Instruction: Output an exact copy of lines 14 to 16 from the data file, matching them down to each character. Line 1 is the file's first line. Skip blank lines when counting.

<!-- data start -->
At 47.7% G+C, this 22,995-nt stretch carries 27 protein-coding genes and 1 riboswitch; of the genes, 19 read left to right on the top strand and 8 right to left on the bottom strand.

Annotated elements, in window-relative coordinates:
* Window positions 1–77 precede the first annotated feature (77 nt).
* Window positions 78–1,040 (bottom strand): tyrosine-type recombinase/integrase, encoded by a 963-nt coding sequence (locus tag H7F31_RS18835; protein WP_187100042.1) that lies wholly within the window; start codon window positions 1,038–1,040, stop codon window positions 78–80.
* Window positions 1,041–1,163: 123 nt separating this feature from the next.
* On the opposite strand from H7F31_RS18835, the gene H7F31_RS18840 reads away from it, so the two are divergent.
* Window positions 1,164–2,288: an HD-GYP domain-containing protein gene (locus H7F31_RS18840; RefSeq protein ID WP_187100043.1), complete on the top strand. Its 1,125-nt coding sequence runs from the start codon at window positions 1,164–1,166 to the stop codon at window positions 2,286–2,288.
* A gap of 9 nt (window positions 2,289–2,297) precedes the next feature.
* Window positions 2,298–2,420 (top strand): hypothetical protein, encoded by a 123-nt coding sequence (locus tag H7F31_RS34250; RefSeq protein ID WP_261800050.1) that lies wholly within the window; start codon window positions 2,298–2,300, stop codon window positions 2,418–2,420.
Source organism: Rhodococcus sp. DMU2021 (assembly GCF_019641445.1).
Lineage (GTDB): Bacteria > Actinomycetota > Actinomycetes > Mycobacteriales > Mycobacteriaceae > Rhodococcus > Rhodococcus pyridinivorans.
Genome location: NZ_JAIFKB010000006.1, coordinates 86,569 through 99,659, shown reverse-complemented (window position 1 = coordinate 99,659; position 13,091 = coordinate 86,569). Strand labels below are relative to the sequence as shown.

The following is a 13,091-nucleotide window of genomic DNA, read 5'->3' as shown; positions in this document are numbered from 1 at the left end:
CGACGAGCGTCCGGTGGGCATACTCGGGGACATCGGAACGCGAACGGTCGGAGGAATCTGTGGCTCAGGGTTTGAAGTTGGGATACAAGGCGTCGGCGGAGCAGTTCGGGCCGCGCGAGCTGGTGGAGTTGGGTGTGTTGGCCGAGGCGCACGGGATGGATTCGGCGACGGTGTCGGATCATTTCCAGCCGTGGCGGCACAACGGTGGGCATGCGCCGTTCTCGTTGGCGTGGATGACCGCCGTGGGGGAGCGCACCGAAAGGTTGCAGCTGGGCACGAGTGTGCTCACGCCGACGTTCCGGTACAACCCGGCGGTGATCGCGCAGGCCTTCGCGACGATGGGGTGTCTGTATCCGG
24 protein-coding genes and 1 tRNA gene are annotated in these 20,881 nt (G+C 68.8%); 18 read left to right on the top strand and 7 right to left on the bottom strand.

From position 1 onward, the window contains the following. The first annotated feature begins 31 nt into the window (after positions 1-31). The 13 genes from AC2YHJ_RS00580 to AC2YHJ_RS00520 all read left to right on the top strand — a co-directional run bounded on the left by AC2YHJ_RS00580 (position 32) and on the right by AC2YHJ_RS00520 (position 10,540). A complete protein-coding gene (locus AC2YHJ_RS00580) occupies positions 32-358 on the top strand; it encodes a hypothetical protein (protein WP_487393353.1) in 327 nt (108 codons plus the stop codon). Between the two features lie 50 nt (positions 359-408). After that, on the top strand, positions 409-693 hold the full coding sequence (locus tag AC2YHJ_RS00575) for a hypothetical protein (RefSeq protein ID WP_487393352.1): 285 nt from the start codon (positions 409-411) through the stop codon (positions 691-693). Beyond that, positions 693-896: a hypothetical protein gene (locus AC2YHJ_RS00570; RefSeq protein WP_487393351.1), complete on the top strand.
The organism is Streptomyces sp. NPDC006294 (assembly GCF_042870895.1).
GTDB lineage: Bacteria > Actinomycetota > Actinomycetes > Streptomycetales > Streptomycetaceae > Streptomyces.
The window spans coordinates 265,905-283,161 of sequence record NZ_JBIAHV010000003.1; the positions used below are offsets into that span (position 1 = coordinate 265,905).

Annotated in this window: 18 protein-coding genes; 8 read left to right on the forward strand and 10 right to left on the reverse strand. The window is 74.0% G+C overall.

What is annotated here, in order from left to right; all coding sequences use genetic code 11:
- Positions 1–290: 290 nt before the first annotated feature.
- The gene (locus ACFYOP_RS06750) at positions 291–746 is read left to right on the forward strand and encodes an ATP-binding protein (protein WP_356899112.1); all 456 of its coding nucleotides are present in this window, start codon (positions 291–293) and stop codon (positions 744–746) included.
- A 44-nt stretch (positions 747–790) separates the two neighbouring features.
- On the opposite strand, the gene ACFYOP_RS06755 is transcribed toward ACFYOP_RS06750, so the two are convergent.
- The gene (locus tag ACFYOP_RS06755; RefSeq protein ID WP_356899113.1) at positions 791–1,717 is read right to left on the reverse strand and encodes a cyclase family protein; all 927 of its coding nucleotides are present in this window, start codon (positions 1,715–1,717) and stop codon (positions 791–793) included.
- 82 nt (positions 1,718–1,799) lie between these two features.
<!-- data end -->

CGACGAGCGTCCGGTGGGCATACTCGGGGACATCGGAACGCGAACGGTCGGAGGAATCTGTGGCTCAGGGTTTGAAGTTGGGATACAAGGCGTCGGCGGAGCAGTTCGGGCCGCGCGAGCTGGTGGAGTTGGGTGTGTTGGCCGAGGCGCACGGGATGGATTCGGCGACGGTGTCGGATCATTTCCAGCCGTGGCGGCACAACGGTGGGCATGCGCCGTTCTCGTTGGCGTGGATGACCGCCGTGGGGGAGCGCACCGAAAGGTTGCAGCTGGGCACGAGTGTGCTCACGCCGACGTTCCGGTACAACCCGGCGGTGATCGCGCAGGCCTTCGCGACGATGGGGTGTCTGTATCCGG
24 protein-coding genes and 1 tRNA gene are annotated in these 20,881 nt (G+C 68.8%); 18 read left to right on the top strand and 7 right to left on the bottom strand.

From position 1 onward, the window contains the following. The first annotated feature begins 31 nt into the window (after positions 1-31). The 13 genes from AC2YHJ_RS00580 to AC2YHJ_RS00520 all read left to right on the top strand — a co-directional run bounded on the left by AC2YHJ_RS00580 (position 32) and on the right by AC2YHJ_RS00520 (position 10,540). A complete protein-coding gene (locus AC2YHJ_RS00580) occupies positions 32-358 on the top strand; it encodes a hypothetical protein (protein WP_487393353.1) in 327 nt (108 codons plus the stop codon). Between the two features lie 50 nt (positions 359-408). After that, on the top strand, positions 409-693 hold the full coding sequence (locus tag AC2YHJ_RS00575) for a hypothetical protein (RefSeq protein ID WP_487393352.1): 285 nt from the start codon (positions 409-411) through the stop codon (positions 691-693). Beyond that, positions 693-896: a hypothetical protein gene (locus AC2YHJ_RS00570; RefSeq protein WP_487393351.1), complete on the top strand.